Consumer Reports advises consumers to closely check their credit reports for errors as the number of complaints about errors has skyrocketed in the past year.
Credit report complaints accounted for more than 50 percent of all consumer complaints to the Consumer Financial Protection Bureau (CFPB) in 2020. Inaccurate information on credit reports was the main complaint, according to the CFPB.
In response, CR is partnering with a group of consumer organizations to launch the Credit Checkup project to help consumers review their credit reports and provide advice on what to look for and how to correct errors if they find them. Consumers can register for the project via cr.org/creditcheckup
“Credit report errors are all too common and can cause serious permanent damage to your financial security,” said Syed Ejaz, policy analyst at Consumer Reports. “A mistake in your credit report can mean the difference between getting a high or low interest rate on a loan or even preventing you from being hired for a job or getting an apartment. Credit report errors have long been a problem, but they are especially harmful now. for those struggling financially during the pandemic. “
Consumers applying to participate in the credit check will play a key role in a people-driven research project by completing a short survey to report on their experiences. Consumer Reports analyzes that data and uses it to hold the credit bureaus responsible for keeping credit reports accurate. To publicize the credit check, CR partners with Americans for Financial Reform, Consumer Action, National Association of Consumer Advocates, National Consumer Law Center, and USPIRG.
Common mistakes in credit reports include bills or loans that have been paid off but are shown as unpaid, individual loans that are listed multiple times, and debts that are incorrectly reported in collections. Even a wrong address or date of birth on a credit report can get consumers in trouble. Other errors can be particularly serious, such as “mixed files” – when someone else’s information with a similar name or Social Security number appears in the wrong report or when fraudulent accounts are listed in a report as a result of identity theft.
A new problem has arisen because some companies incorrectly report postponements during the pandemic. The CARES Act, the law passed by Congress last March to provide assistance to those who lost their jobs or income when the economy stalled, requires companies that provide government-backed mortgages and student loans to make deferred payments to borrowers. to offer. Other financial companies have offered voluntary reprieve. The CARES law requires companies to report deferred payments as current to the credit bureaus if the borrower was current prior to the deferral. Unfortunately, some companies, including Navient, one of the largest student loan providers, have at times falsely reported these deferred payments as late.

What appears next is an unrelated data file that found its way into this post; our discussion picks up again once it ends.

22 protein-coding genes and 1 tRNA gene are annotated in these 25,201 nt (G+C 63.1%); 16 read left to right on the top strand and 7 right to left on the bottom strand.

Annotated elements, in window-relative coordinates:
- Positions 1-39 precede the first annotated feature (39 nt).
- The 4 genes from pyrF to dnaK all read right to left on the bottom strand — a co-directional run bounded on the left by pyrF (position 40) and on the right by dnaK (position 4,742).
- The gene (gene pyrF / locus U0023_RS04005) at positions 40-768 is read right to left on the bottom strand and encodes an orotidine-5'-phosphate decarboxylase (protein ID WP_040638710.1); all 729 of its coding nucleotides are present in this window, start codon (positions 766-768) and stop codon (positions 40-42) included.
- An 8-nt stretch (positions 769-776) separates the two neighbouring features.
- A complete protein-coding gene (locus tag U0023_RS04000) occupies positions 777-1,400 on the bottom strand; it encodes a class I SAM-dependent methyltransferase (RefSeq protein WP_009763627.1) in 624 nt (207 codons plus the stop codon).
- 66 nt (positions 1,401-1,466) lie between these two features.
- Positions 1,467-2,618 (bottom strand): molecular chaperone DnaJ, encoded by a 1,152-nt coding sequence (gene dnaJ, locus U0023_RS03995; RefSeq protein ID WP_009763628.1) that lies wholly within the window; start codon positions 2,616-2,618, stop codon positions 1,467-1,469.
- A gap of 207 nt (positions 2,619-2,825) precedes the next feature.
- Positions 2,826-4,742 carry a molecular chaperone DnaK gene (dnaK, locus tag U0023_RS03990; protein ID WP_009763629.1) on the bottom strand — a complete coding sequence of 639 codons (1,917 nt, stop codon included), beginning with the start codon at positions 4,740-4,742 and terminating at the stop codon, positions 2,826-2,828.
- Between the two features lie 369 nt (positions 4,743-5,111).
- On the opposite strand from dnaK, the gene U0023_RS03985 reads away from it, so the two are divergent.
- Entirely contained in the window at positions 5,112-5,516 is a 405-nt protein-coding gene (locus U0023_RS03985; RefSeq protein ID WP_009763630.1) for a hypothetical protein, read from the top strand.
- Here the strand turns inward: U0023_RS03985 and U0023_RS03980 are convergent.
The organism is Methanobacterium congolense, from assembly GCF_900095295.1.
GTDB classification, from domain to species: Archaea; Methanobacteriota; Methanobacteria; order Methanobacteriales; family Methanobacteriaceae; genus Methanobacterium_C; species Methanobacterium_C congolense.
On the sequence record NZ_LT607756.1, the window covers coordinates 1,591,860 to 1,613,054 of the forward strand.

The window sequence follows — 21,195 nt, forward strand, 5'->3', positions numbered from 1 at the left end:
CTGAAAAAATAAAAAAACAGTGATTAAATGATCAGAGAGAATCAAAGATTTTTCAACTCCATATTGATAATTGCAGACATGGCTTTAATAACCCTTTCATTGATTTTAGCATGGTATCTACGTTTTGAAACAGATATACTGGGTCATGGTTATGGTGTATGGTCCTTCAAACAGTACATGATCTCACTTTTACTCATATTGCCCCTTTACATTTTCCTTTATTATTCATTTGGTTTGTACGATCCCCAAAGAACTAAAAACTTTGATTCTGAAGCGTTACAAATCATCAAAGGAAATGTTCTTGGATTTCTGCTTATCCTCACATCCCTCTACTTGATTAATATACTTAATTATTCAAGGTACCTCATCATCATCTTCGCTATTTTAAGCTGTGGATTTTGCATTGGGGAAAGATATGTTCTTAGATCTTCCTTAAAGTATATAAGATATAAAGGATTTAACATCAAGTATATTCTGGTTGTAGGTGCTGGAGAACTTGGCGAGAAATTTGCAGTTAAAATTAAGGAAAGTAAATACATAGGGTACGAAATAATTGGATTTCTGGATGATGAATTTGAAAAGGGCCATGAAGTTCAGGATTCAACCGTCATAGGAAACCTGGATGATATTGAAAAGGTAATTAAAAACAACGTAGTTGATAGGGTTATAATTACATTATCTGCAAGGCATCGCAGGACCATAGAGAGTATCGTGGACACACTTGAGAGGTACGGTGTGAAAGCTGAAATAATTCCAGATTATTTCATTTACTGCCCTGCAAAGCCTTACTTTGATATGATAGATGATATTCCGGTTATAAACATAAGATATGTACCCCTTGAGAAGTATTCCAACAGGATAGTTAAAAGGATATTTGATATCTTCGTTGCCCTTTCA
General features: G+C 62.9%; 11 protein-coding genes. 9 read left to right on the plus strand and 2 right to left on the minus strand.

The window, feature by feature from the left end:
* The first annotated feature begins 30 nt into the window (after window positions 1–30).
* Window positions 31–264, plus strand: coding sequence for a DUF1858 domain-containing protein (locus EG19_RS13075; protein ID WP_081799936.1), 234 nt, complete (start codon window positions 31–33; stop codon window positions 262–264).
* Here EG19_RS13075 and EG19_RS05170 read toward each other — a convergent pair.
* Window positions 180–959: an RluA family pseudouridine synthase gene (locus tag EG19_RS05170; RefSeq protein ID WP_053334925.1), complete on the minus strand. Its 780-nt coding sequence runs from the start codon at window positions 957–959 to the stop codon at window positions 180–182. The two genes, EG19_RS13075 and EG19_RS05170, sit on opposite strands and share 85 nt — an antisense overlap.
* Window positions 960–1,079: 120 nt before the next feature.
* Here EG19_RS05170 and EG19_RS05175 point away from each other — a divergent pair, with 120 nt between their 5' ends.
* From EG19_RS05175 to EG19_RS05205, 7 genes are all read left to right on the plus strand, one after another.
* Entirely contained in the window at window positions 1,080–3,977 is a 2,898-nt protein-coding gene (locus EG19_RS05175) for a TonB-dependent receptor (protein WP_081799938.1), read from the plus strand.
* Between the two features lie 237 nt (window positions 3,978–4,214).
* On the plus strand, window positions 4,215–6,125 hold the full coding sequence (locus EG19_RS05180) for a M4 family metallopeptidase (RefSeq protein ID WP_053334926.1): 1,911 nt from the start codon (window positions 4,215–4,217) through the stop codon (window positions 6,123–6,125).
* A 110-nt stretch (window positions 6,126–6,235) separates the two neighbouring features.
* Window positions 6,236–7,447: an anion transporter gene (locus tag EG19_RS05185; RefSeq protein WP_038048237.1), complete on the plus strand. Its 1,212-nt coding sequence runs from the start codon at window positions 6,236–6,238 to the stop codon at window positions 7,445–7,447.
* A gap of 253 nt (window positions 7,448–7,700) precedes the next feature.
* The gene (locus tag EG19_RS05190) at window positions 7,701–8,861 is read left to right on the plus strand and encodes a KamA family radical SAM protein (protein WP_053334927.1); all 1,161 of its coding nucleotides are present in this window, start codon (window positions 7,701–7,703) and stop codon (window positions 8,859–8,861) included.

The financial ramifications of credit reporting errors can be far-reaching, especially for those already grappling with the economic downturn triggered by the COVID-19 crisis. Errors in a credit report can hurt your credit score and prevent you from getting a loan or credit card or causing high interest to borrow money. Damaged credit scores can also affect whether you are hired for a job or rent an apartment. Cell phone companies and cable operators assess credit scores and may require a larger down payment to sign up for service if your score is not high enough.
Consumers have the legal right to request a free credit report once a year from any of the three major credit bureaus at yearcreditreport.comIn addition, these agencies offer weekly online reports for free until April. If you find errors in your credit reports, CR recommends taking the following tips:
* Prepare dispute materials for each agency: The three major credit bureaus – Experian, Equifax, and TransUnion – don’t communicate with each other, so it’s smart to get in touch with each agency. Filing a dispute with any credit bureau, rather than the lender or bank, provides protection for how quickly it needs to be handled. It also provides a legal avenue to sue the credit bureaus and creditors or collectors if necessary.
* Collect evidence: If you are filing a dispute about a debt that has been incorrectly reported, please include account statements or payment details. Credit bureaus can dismiss claims without sufficient backup information as “frivolous.” And resubmitted claims can be denied if they are considered similar to previous claims.
* Make a paper trail: Write a letter explaining the problem. Avoid using standardized online forms from the credit bureaus, which can oversimplify your dispute by requiring you to choose from predefined check boxes. In addition, by filing your dispute online, you could unwittingly waive your right to sue as an individual or in class action.
* Send all materials by certified mail: keep copies for yourself. This makes it easier to confirm that the credit bureaus are following legal timelines. Credit bureaus have five days to deliver the disputed information to the financial institution or collection agency that provided the information. If that company does not investigate and respond to the dispute in time, the credit bureaus are legally obliged to delete the information.
* If you lose your dispute, consider working with an experienced attorney: you can sue a credit bureau or financial institution for errors in the credit report. Look up an attorney through the National Association of Consumer Advocates consumeradvocates.org